4. Don’t run away. If you have a dog with generalized anxiety, chances are there’s a lot of things that startle or frighten them, too. When that happens, move along until your dog is no longer panicking, and then STOP. Sit, look at the scary thing, offer a treat and praise. If you keep moving, often your dog will think, “Phew! We escaped the monster!” If you stop outside his range of panic, then he has a chance to see that it’s not a monster, and you didn’t have to escape it.
A couple of extra steps: if she’s not panicking too badly, you can go towards the monster. With inanimate objects, I like to go over to it myself and touch it, pat it, etc. If I can’t touch it, my dog has no reason to believe it’s safe. I want to lead by example. With living creatures, I’m just going to sit and check them out from a distance; I don’t want my dog to react by fear-biting.
5. Be a guardian. There’s a lot of things about the world our dogs can’t understand. Our job is to protect them so they can gain confidence and flourish. This means, don’t push them into situations they think are scary; protect them until they’re ready to try it themselves. (This, in fact, relates to the last post on building trust. When your dog is no longer panicking, and “It’s a bad thing” is less likely to become a self-fulfilling prophecy, start doing this.)
The other day I was working with a timid puppy. Rather than encourage the puppy forward to check out the human, we asked him to sit down while his brother got some pets. When he stood up, we asked him to sit down again. Finally, he lifted his tail and stood (up tail = ready to engage. Low tail = not ready to engage, but might try for your sake.). At that point, we let him go forward.
If at any point he stood up with his tail low and offered to engage, we said no. I want him to feel confident before he engages with people; I don’t want him to feel pressured. When he realizes I’ll protect him, he’ll feel more confident checking things out, knowing I have his back! (ie, he’ll trust me.)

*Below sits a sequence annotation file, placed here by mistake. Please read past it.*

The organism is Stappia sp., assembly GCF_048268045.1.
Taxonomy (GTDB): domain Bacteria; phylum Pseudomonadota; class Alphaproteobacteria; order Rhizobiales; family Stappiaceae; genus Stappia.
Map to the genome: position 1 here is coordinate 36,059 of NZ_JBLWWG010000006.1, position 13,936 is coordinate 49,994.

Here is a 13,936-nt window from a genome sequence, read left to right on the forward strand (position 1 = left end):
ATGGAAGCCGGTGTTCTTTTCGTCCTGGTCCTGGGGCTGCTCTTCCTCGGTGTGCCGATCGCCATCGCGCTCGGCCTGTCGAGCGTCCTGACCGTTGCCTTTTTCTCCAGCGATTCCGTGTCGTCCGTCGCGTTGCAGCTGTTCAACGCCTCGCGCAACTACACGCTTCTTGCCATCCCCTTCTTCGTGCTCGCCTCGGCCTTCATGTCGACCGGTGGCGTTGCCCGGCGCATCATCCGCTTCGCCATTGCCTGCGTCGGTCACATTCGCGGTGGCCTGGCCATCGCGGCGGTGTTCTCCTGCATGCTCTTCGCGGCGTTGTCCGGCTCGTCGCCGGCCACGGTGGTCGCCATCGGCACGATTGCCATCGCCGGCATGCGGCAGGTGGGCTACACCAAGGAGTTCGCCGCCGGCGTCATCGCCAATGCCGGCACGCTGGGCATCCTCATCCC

If the person reached out for him before it was time, I physically intervened by gently pushing their hand away and explaining, or by pulling him behind me. I want him to know I will protect him. (Within meeting three people, he decided he liked people after all. When re-training adult dogs, it takes a lot longer!)
6. Give your dog a safe space where no one is going to bother her. A crate, a bedroom, a closet, a dog bed in the corner — it doesn’t matter where (though tucked-away spaces usually work best), she just needs some area where she knows she can hide. Lily uses her crate, and to this day that’s her escape. If I’m boarding dogs, especially young ones, and she needs a break she puts herself in her crate. The rule is no other dogs are allowed to bug her in there, and I enforce it!
Phew! Start there, and know that improvement from anxiety takes time — usually six months before you’re seeing real results. If your dog is severe, or you need faster results, I suggest Rescue Remedy or some type of doggie Prozac from your vet. RR is an over the counter herbal supplement that works on most dogs, and the anti-anxiety meds today that your vet might prescribe are much better than they used to be. Hooray!